Release of cytochrome c from mitochondria is one of the key initial steps in the induction of the apoptotic process ( 35 ), and there is debate concerning the role of MPT in the release of cytochrome c ( 36 , 37 ). Therefore, we next examined the effects of abnormally expanded polyglutamine on the release of cytochrome c . Mitochondria in respiratory buffer containing Ca 2+ (40 nmol/mg protein) were incubated in the absence or presence of GST (4 µ M ), Htt23 (4 µ M ) and Htt65 (4 µ M ) prior to centrifugation of the organelles and assessment of the presence of cytochrome c in the resulting supernatant. Immunoblot analysis of the mitochondrial pellet using an antibody against cytochrome c oxidase demonstrated that a similar amount of mitochondria were used in each experimental paradigm. Representative immunoblots of a typical experiment are shown in Figure 9 A, which demonstrates that incubation of mitochondria in the presence of Htt65 resulted in a significant release of cytochrome c (Fig. 9 A). These results were further confirmed by using a quantitative ELISA assay, which demonstrated that incubation of mitochondria in the presence of Htt65 induced a significant increase in cytochrome c release compared with Htt23, GST and Ca 2+ alone (control) (Fig. 9 B). Incubation of mitochondria in the presence of GST, Htt23 or Ca 2+ alone resulted only in a minor release of cytochrome c (Fig. 9 ). Interestingly, incubation of the mitochondria with EGTA (1 m M ) prior to incubation in the presence of Htt65 completely prevented the release of cytochrome c (Fig. 10 A and B), demonstrating that calcium was required for the Htt65-induced cytochrome c release. We next examined the relationship between the Htt65-induced MPT and cytochrome c release, by analyzing the effect of the MPT inhibitor CSA on the cytochrome c release. Mitochondria in respiratory buffer containing Ca 2+ (40 nmol/mg protein) were left untreated or treated with CSA (5 µ M ) in the presence or in the absence of Htt65 (4 µ M ) and the release of cytochrome c was examined by immunoblot analysis (Fig. 10 A) or ELISA assay (Fig. 10 B). Incubation of mitochondria in the presence of Htt65 resulted in a robust release of cytochrome c from the intermitochondrial space to the supernatant (Fig. 10 ). Immunoblot analysis (Fig. 10 A) and quantitative ELISA assay (Fig. 10 B) demonstrated that CSA (5 µ M ) completely prevented the Htt65-induced cytochrome c release. The results of these experiments demonstrate that the Htt65-induced cytochrome c release was dependent on the Htt65-induced MPT. In the absence of added Ca 2+ , Htt65 induced a low release of cytochrome c (data not shown). This is likely due to the fact that within our mitochondrial population, individual mitochondria possess different sensitivities to MPT induction, that is, for a few individual mitochondria, endogenous mitochondrial calcium that cycles across the inner membrane was sufficient to trigger the MPT pore opening in the presence of Htt65. The fact that EGTA and CSA completely prevented the Htt65-induced cytochrome c release (even in the presence of 40 nmol Ca 2+ /mg protein) supports this hypothesis. Thus, incubation of mitochondria with a mutant truncated huntingtin protein facilitated the Ca 2+ -induced cytochrome c through induction of the MPT, a finding that further supports the conclusion that mutant huntingtin directly facilitate induction of the MPT.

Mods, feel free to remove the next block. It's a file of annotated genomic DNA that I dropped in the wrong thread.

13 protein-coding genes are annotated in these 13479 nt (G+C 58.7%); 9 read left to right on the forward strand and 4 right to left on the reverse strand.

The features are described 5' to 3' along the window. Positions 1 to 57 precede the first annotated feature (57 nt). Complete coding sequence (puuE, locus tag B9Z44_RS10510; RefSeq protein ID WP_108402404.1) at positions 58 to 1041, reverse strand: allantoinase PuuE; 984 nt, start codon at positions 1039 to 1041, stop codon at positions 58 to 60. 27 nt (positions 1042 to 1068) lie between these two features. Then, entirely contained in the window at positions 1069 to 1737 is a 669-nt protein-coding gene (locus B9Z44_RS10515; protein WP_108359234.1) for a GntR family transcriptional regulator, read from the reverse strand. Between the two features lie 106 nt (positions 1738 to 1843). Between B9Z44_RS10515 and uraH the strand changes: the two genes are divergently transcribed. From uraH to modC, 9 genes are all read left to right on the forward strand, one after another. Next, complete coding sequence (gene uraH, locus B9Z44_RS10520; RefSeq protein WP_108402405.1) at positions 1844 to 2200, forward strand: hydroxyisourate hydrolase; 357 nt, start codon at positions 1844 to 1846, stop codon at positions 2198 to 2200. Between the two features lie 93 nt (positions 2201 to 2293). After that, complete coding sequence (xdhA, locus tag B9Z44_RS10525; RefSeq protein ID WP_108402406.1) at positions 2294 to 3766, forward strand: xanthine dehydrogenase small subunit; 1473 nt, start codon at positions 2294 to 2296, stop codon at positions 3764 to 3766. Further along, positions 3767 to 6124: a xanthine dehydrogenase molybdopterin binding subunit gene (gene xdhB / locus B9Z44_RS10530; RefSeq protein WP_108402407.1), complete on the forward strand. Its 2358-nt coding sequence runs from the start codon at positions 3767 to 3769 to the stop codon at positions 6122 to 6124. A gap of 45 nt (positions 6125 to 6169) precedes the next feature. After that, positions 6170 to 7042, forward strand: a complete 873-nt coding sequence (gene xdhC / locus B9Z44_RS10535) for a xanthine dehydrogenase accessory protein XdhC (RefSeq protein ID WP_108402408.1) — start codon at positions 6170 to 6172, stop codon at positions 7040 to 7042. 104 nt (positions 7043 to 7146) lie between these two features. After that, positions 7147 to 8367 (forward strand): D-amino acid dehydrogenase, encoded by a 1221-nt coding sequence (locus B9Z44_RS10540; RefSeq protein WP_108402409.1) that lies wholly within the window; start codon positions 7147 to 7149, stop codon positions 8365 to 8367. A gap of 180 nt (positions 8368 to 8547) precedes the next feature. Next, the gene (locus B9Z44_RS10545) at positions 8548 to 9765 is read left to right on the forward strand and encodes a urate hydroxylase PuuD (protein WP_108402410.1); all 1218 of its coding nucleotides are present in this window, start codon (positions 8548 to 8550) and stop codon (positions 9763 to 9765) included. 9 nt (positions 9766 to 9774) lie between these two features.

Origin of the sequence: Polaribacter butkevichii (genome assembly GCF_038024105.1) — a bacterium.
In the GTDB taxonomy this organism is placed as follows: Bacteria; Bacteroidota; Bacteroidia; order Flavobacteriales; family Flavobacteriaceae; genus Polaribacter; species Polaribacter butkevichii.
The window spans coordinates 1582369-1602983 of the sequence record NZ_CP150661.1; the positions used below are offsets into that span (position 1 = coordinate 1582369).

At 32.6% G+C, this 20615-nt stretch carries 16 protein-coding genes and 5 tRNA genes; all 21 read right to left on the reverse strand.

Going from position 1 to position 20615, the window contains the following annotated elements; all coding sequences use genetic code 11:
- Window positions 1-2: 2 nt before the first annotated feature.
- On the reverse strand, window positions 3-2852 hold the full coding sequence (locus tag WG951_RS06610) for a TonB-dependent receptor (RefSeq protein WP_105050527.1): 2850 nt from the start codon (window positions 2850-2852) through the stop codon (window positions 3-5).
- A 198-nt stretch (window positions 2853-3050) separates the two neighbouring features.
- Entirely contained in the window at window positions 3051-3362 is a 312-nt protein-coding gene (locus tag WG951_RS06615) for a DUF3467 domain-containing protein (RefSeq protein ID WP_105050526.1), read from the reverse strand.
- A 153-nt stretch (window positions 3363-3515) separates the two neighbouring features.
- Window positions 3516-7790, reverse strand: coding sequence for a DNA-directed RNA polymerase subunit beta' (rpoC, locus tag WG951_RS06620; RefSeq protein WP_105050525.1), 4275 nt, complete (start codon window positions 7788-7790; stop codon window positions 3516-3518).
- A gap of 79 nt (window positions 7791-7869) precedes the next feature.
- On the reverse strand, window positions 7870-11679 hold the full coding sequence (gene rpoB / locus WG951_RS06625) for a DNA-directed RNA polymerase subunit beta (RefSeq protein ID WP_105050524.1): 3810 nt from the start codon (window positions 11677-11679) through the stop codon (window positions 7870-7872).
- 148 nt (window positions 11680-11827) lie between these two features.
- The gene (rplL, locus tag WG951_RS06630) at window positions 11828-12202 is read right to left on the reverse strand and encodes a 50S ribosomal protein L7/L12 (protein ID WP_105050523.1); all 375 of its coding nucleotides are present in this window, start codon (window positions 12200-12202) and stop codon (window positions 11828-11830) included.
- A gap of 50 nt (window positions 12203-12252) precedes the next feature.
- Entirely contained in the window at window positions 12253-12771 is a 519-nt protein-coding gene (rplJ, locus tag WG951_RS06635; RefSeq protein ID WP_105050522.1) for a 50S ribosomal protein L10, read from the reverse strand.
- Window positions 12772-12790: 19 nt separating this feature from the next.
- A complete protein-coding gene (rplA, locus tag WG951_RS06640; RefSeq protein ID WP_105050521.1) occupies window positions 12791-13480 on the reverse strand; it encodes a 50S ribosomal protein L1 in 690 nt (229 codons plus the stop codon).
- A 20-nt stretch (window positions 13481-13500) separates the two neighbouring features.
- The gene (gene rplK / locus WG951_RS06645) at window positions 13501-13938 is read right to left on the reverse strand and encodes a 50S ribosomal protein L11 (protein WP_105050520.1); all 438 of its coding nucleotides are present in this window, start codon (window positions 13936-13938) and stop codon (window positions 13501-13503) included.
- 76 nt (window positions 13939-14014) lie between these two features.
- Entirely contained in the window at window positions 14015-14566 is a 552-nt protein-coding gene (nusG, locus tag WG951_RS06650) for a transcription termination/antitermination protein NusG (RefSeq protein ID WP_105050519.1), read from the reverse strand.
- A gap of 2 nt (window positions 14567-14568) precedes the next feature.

The subcellular localization of the huntingtin protein likely provides important clues concerning the potential function(s) of the wild-type protein or the mechanism(s) of toxicity of the mutant protein. The pattern of huntingtin distribution examined by immunocytochemistry and subcellular fractionation is consistent with a cytosolic protein primarily found in somatodendritic regions, and to a lesser extent associated with cellular organelles ( 38 ). The interaction of the mutant huntingtin with cellular organelles or proteins may play an essential role in the polyglutamine toxicity. For example, both the wild-type and the mutant full-length huntingtin colocalize with structures in the nucleus ( 7 , 8 ), suggesting a role for huntingtin in regulating transcriptional activity and RNA processing, functions that could be affected by the polyglutamine expansion of the mutated protein ( 7 ). Using quantification of immunogold labeling a previous study has also shown a significant association between huntingtin and mitochondria ( 38 ). Using a rigorous subcellular fractionation approach, in agreement with this previous finding, our study is the first to demonstrate that both the wild-type and the mutant full-length huntingtin protein are associated with the outer mitochondrial membrane. This mitochondrial localization of huntingtin was detected in both a human neuroblastoma cell line and clonal striatal cell lines from wild-type and mutant homozygote knock-in mice, suggesting that the huntingtin's association with the outer mitochondrial membrane is a characteristic shared by several cell types. These findings are particularly exciting as they suggest that huntingtin may directly regulate the function or the localization of the organelle, or may have a direct deleterious effect on the mitochondria in the case of the mutant protein. There is compelling evidence to support an impairment in mitochondrial function in HD, and recent studies have strongly supported this hypothesis. For instance, ST HdhQ111 / HdhQ111 striatal cells exhibit decreased ATP levels relative to ST Hdh+ / Hdh+ cells ( 39 ). Furthermore, HD mitochondria show an increased susceptibility to depolarize in response to pro-apoptotic stress ( 18 ) and gradual calcium loads ( 19 ) compared to mitochondria isolated from lymphoblasts of controls. Interestingly, the mitochondrial calcium abnormalities occur early in HD, suggesting that it may play an important role in the pathogenesis of the disease ( 19 ). Furthermore, it has been suggested that the mitochondrial abnormalities may be caused by a direct effect of the mutant huntingtin on the organelle ( 19 ). In this study, we report that an N-terminal truncated mutant huntingtin protein, but not a wild-type protein fragment, directly induces mitochondrial swelling in an MPT-dependent manner, as demonstrated by the selective inhibition of this effect by CSA and exogenous ATP. Importantly, we further demonstrate that the N-terminal mutant huntingtin protein dramatically decreases the Ca 2+ threshold necessary for induction of the MPT. The primary trigger for induction of the MPT is a rise in matrix Ca 2+ concentration leading to mitochondrial calcium overload ( 22 ). Several factors have been shown to greatly enhance the sensitivity of the MPT pore opening to calcium, such as adenine nucleotide depletion, oxidative stress conditions and proteins that interact with the adenine nucleotide translocator (ANT) such as cyclophilin D or the pro-apoptotic protein Bax ( 21 , 30 , 40 , 41 ). Further oxidation and cross-linking of thiol groups of two matrix facing cysteine residues of the ANT have been implicated in facilitating the calcium-induced MPT, both by increasing the cyclophilin D binding to ANT and by preventing the inhibitory effects of ADP on the MPT ( 40 ). Thus, we suggest that the mutant huntingtin protein may facilitate the induction of the MPT by increasing the binding affinity of the ANT to MPT activators such as calcium and cyclophilin D, and by preventing the binding of MPT inhibitors (i.e. adenine nucleotide). In HD, an increase in intracellular calcium concentration may be due to an alteration of the N -methyl- D -aspartate (NMDA) receptors function, consistent with the hypothesis of excitotoxicity in HD ( 42 , 43 ). In addition, an increase in oxidative stress markers has been demonstrated in the HD brain ( 44 ), and mitochondria isolated from striatum show an elevated cyclophilin D content, which may contribute to their increased sensitivity to the calcium-induced MPT ( 45 ). Further studies will be necessary to identify the specific effect of the mutant huntingtin on ANT; altogether these data contribute to our understanding of the selective cell death of striatal neurons that occurs in HD.